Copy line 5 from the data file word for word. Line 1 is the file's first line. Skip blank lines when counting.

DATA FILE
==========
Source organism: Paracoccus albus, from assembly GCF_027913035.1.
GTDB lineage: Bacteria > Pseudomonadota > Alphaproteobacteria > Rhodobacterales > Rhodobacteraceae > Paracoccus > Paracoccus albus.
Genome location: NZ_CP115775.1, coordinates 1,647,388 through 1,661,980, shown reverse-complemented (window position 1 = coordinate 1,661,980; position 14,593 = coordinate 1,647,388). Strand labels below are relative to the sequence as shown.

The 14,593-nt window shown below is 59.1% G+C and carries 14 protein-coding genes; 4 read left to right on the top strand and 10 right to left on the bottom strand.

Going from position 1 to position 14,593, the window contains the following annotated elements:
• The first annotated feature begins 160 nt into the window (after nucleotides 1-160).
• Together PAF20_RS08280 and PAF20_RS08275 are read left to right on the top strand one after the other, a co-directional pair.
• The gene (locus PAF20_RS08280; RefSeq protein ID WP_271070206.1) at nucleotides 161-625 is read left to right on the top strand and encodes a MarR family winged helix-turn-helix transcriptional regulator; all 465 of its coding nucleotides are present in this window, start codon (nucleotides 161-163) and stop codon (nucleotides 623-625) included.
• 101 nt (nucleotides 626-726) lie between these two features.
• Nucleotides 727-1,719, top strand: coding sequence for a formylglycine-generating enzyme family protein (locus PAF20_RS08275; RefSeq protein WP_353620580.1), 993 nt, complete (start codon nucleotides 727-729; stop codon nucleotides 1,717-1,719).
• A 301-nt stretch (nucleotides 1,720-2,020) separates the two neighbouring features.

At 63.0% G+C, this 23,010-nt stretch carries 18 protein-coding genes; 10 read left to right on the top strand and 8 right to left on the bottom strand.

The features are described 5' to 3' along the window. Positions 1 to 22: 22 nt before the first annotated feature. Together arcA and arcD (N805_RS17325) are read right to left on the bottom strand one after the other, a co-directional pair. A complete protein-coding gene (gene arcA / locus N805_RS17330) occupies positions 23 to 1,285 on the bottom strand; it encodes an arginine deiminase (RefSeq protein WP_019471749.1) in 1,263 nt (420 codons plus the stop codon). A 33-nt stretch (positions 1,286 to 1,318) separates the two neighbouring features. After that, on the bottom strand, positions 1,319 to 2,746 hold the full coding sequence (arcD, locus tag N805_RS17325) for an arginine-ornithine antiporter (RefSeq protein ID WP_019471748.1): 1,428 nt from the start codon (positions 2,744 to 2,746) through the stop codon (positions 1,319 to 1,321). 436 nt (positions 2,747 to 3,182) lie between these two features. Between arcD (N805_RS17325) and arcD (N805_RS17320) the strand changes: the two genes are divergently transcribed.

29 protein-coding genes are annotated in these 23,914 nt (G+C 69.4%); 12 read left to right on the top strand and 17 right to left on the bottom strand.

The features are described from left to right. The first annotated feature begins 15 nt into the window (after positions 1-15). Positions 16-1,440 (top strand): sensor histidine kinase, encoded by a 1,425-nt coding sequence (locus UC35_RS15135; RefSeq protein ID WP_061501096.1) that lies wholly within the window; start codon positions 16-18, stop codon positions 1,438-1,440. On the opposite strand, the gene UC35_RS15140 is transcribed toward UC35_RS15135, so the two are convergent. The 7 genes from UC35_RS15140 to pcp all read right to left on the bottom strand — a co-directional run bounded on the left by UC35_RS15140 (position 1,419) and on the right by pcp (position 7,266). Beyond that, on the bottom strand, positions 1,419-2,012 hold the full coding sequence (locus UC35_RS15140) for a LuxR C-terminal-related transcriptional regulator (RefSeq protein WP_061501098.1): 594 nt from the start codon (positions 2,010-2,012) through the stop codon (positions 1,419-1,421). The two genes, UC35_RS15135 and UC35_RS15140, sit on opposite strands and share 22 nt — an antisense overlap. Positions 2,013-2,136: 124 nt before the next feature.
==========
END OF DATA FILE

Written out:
Going from position 1 to position 14,593, the window contains the following annotated elements: